Practices may be required to pay for increased employer contributions from 2020/21, but will not have to cover the costs from April 2019, when the increases are introduced.
The Government is implementing a new employer pension contribution rate of 20.6%, in addition to a 0.08% administration charge, from April 2019 – which represents an increase of 6.3 percentage points increase from the current tax year.
Under transitional arrangemements, practices will not have to foot the bill for 2019/20, with NHS England and the Department of Health and Social Care paying for the increase in employer contributions.
However, the consultations response says that the scheme will ‘return to business as usual’ in 2020/21.
Accountants have said that it may be there will be extra funding to cover these costs in 2020/21.
In its response to a consultation on the changes, the Government said: ‘A transitional approach for 2019/20 has been agreed with NHS England and the scheme administrator, the NHS Business Services Authority.
‘In 2019/20 an employer rate of 20.6% (20.68% inclusive of the administration charge) will apply from 1 April 2019.
‘However, the NHS Business Service Authority will only collect 14.38% from employers. Central payments will be made by NHS England and the Department of Health and Social Care for their respective proportions of the outstanding 6.3%.’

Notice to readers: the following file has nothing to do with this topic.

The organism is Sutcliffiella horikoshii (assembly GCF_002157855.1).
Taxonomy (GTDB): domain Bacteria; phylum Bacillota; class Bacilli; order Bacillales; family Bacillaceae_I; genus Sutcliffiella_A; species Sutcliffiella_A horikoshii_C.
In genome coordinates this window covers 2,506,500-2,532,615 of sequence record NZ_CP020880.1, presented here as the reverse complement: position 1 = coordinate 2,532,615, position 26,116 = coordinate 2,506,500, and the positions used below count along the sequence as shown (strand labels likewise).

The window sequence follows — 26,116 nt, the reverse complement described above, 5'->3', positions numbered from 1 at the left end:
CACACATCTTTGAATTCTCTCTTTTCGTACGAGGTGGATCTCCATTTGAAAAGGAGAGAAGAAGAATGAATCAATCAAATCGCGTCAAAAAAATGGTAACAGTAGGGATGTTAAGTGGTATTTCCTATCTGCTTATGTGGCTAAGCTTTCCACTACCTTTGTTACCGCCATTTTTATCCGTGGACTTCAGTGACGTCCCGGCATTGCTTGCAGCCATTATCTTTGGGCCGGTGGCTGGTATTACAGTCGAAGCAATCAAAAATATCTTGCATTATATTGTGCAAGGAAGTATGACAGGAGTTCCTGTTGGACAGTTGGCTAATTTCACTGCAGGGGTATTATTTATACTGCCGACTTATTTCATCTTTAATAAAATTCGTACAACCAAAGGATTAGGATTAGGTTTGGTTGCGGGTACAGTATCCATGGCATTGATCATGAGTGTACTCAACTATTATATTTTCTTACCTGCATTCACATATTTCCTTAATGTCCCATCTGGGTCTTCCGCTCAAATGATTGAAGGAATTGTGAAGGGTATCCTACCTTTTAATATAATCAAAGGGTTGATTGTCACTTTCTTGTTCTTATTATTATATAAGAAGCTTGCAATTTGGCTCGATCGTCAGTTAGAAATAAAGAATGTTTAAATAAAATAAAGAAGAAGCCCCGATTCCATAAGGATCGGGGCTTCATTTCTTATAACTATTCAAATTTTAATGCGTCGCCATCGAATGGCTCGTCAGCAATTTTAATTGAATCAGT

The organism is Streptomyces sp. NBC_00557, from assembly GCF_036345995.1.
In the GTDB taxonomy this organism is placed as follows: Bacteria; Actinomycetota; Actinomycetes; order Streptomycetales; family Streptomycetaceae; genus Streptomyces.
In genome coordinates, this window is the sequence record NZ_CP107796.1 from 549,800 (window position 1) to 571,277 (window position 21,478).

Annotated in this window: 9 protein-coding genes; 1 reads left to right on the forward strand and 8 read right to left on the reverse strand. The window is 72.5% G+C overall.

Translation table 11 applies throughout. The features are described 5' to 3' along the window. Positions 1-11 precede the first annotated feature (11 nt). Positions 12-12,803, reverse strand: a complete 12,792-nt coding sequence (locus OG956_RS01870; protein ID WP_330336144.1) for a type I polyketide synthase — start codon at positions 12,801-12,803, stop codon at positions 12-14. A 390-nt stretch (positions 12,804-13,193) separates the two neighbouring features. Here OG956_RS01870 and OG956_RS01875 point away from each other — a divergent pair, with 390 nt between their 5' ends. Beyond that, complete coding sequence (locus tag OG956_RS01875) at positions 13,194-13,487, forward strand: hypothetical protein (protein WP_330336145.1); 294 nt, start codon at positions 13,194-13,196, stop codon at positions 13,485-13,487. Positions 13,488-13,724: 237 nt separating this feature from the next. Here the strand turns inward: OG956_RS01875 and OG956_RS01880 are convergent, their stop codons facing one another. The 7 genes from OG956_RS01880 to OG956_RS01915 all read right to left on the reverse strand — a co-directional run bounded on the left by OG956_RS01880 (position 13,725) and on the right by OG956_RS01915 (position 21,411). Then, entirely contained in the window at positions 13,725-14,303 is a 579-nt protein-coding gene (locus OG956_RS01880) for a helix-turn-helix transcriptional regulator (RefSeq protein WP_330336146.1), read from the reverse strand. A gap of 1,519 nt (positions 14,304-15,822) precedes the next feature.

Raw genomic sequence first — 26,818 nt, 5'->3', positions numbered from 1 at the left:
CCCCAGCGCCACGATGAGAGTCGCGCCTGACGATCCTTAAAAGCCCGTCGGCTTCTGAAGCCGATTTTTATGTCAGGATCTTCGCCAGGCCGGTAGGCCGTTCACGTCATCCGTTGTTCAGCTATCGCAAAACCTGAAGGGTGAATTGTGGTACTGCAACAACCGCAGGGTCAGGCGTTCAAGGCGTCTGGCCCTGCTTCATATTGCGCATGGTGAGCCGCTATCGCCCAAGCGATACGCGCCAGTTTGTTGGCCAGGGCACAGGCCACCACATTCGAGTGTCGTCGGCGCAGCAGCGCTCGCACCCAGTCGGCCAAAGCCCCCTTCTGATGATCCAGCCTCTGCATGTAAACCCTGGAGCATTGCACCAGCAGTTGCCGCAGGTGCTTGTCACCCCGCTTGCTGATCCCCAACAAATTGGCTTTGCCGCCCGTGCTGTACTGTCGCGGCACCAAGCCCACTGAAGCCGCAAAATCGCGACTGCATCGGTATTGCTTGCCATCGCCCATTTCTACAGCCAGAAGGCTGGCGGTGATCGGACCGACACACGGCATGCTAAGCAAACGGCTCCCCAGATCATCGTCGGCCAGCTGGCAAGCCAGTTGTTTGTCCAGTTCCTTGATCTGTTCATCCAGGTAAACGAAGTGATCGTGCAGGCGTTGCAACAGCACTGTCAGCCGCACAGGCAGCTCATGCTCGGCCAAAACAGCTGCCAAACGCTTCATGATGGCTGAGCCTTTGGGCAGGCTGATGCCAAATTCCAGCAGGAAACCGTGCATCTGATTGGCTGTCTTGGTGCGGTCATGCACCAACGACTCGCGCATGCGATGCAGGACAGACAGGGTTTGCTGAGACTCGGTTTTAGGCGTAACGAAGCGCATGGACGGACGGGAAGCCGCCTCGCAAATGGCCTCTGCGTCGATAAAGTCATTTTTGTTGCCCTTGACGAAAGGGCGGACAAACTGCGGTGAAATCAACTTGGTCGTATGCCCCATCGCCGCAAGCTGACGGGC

It later added: ‘Arrangements for 2020/21 will be confirmed in due course, with the expectation that the scheme will return to “business as usual” arrangements in 2020/21 both in terms of contribution collections and funding flows.’
The vice chair of the Association of Independent Specialist Medical Accountants, Deborah Wood, said this meant there would be ‘no immediate effect on GP practices’.
She said: ‘For 2019/20 a transitional approach is being applied so that 6.3% will be paid directly by NHS England to the pension scheme.
‘Therefore, from a cashflow point of view there will be no immediate effect on GP practices. In 2020/21 GP practices will pay the full 20.68% but should have received funding to cover the extra cost.’
This story was first published on our sister publication Pulse.
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